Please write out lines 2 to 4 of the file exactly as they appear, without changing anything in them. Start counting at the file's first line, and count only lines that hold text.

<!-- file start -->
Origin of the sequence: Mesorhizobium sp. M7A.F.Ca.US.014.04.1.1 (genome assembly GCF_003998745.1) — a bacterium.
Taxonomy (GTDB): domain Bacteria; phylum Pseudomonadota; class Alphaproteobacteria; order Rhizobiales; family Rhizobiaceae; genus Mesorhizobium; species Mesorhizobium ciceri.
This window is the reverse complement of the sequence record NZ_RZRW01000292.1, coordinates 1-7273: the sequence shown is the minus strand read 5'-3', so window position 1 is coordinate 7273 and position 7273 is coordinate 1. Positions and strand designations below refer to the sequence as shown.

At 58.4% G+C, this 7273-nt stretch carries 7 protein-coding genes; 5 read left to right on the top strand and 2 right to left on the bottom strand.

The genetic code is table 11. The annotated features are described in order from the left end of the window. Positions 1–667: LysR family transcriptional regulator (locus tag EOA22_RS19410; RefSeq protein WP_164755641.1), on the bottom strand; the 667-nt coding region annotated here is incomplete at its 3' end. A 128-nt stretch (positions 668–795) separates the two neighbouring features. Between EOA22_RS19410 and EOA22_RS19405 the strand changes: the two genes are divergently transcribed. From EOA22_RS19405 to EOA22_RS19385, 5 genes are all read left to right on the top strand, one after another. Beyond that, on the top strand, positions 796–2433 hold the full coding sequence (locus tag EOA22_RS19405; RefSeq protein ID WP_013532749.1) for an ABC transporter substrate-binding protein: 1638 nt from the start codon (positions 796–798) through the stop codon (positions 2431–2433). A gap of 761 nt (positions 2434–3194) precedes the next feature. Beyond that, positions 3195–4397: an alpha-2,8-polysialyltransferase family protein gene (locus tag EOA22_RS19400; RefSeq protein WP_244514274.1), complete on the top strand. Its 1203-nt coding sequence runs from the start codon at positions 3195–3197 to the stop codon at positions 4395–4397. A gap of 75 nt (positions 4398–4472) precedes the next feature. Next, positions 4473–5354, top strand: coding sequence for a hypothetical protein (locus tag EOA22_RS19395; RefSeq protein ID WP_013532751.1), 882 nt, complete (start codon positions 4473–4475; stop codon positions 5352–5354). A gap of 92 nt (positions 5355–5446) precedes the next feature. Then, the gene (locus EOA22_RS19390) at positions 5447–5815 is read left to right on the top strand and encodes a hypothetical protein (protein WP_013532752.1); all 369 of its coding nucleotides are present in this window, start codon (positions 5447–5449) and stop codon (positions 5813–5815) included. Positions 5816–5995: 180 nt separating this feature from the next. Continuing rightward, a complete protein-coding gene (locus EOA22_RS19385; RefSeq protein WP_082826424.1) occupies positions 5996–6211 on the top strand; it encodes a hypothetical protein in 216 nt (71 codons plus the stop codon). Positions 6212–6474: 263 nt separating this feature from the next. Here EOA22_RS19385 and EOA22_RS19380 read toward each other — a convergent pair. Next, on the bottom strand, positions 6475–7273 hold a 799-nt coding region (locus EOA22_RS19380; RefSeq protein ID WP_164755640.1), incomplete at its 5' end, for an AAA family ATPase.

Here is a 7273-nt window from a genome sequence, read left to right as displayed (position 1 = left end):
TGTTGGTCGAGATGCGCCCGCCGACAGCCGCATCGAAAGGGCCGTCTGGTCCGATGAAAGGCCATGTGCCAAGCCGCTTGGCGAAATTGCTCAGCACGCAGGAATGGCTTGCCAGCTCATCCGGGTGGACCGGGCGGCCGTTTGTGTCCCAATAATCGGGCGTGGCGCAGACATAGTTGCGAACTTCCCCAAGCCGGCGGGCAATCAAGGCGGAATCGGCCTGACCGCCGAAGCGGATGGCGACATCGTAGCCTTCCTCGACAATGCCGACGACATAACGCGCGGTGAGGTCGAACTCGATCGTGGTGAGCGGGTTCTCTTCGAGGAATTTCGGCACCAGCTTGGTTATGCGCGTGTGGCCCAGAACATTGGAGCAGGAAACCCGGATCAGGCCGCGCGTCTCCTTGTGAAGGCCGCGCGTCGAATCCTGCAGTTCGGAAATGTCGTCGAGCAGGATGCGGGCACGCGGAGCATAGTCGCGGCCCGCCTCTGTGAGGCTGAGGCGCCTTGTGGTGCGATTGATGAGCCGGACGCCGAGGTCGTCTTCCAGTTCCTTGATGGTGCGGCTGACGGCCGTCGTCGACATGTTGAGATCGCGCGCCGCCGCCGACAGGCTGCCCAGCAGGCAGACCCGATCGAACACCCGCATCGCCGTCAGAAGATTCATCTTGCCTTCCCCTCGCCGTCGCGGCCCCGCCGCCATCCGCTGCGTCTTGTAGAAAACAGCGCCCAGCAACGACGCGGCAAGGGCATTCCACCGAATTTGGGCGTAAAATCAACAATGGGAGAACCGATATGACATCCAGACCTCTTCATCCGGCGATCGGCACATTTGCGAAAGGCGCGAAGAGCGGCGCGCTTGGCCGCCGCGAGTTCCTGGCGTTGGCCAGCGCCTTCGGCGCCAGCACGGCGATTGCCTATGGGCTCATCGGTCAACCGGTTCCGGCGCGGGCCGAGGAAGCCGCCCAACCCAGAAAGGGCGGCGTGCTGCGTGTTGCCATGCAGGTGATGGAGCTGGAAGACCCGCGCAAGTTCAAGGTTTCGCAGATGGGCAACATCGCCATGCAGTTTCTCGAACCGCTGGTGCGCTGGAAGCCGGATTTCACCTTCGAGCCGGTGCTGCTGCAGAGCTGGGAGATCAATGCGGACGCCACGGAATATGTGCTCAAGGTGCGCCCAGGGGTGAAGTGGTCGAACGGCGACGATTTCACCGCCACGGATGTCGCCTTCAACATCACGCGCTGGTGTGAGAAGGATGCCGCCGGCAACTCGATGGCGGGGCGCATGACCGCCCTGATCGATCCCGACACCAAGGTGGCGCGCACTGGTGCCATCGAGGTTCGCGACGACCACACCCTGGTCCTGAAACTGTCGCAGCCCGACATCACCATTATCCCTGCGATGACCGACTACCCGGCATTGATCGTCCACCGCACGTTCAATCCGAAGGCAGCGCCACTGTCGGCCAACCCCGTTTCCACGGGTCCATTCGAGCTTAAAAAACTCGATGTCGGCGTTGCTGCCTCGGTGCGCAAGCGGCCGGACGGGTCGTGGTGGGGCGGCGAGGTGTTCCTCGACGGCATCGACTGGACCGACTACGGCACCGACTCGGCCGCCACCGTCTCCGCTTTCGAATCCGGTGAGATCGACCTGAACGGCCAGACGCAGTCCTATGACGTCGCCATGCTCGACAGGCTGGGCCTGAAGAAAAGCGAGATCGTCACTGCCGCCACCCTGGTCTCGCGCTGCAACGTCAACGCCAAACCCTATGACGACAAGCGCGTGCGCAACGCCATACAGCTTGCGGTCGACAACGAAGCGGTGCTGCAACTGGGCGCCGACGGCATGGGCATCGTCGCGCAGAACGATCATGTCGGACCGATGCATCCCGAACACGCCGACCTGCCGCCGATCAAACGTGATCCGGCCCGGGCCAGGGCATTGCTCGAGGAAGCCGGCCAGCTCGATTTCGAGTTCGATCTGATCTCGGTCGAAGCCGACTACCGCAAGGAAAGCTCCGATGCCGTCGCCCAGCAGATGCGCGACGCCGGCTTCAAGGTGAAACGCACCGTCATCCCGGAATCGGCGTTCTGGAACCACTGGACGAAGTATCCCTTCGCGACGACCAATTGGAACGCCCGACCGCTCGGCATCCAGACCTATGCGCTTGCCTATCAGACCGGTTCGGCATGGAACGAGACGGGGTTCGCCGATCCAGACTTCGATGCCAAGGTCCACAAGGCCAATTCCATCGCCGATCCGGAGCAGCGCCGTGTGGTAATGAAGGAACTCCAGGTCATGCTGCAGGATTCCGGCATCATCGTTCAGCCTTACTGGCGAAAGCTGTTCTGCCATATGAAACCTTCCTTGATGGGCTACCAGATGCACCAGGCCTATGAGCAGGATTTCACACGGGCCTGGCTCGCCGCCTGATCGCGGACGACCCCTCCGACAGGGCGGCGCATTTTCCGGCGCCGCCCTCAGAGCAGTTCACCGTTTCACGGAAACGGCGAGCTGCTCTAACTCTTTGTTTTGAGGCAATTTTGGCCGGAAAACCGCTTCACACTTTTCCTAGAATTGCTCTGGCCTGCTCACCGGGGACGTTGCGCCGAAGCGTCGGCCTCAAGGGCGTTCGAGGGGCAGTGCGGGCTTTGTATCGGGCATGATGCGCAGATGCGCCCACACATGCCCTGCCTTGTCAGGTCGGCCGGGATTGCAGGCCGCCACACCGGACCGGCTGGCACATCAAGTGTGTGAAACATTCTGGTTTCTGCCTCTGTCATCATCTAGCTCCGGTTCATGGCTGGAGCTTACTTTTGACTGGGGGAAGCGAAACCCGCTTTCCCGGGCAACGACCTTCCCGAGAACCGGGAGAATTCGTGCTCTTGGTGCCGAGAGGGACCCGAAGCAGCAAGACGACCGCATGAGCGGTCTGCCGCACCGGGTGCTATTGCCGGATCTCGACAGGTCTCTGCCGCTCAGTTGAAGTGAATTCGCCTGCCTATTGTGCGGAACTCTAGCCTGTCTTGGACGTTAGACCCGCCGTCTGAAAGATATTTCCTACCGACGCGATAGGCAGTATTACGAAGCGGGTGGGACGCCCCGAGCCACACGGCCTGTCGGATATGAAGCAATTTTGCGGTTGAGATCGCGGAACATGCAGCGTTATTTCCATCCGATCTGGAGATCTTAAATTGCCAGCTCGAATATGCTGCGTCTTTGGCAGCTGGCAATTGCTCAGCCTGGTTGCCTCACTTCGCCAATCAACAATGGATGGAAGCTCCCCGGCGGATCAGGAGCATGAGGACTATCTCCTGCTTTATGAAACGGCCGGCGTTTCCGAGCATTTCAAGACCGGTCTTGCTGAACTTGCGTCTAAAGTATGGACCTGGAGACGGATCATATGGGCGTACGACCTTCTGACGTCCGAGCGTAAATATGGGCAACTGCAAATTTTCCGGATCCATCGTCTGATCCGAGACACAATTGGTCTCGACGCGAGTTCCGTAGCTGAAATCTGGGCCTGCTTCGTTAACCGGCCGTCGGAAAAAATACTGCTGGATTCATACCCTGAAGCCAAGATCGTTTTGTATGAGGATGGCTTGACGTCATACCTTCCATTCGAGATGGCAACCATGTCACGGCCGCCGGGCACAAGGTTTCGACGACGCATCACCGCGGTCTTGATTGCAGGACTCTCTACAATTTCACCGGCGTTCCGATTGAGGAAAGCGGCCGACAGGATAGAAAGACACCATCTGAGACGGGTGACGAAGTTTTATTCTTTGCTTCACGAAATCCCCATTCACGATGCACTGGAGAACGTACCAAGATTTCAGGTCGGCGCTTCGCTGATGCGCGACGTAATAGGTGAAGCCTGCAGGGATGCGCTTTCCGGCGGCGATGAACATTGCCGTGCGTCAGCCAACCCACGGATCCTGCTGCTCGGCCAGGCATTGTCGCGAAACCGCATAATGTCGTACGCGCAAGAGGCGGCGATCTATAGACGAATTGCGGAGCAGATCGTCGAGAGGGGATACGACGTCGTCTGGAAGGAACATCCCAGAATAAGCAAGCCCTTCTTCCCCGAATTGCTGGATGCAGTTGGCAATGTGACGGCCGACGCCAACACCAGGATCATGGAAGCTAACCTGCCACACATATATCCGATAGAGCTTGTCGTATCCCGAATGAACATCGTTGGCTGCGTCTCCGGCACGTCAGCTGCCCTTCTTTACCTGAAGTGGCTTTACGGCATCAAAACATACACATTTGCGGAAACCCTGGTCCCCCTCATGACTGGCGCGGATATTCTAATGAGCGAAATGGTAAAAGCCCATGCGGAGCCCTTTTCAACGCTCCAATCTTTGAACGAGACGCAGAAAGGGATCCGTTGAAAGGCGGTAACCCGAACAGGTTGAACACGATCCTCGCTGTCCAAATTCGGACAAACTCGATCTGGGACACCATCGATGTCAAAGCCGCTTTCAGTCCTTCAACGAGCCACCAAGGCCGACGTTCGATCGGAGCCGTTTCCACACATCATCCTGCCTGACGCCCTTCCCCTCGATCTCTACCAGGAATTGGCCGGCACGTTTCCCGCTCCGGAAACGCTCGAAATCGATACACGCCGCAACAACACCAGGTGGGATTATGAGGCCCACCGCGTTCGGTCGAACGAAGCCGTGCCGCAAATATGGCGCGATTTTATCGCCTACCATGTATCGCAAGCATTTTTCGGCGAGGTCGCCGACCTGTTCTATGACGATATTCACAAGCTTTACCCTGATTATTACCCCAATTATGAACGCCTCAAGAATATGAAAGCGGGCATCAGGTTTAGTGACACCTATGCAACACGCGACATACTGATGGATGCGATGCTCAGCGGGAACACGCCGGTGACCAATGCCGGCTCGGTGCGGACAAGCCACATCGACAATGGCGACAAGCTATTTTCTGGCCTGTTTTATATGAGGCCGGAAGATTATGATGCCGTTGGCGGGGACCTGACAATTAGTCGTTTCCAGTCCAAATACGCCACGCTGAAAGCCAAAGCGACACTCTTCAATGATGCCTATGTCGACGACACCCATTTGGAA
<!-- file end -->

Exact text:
Taxonomy (GTDB): domain Bacteria; phylum Pseudomonadota; class Alphaproteobacteria; order Rhizobiales; family Rhizobiaceae; genus Mesorhizobium; species Mesorhizobium ciceri.
This window is the reverse complement of the sequence record NZ_RZRW01000292.1, coordinates 1-7273: the sequence shown is the minus strand read 5'-3', so window position 1 is coordinate 7273 and position 7273 is coordinate 1. Positions and strand designations below refer to the sequence as shown.

At 58.4% G+C, this 7273-nt stretch carries 7 protein-coding genes; 5 read left to right on the top strand and 2 right to left on the bottom strand.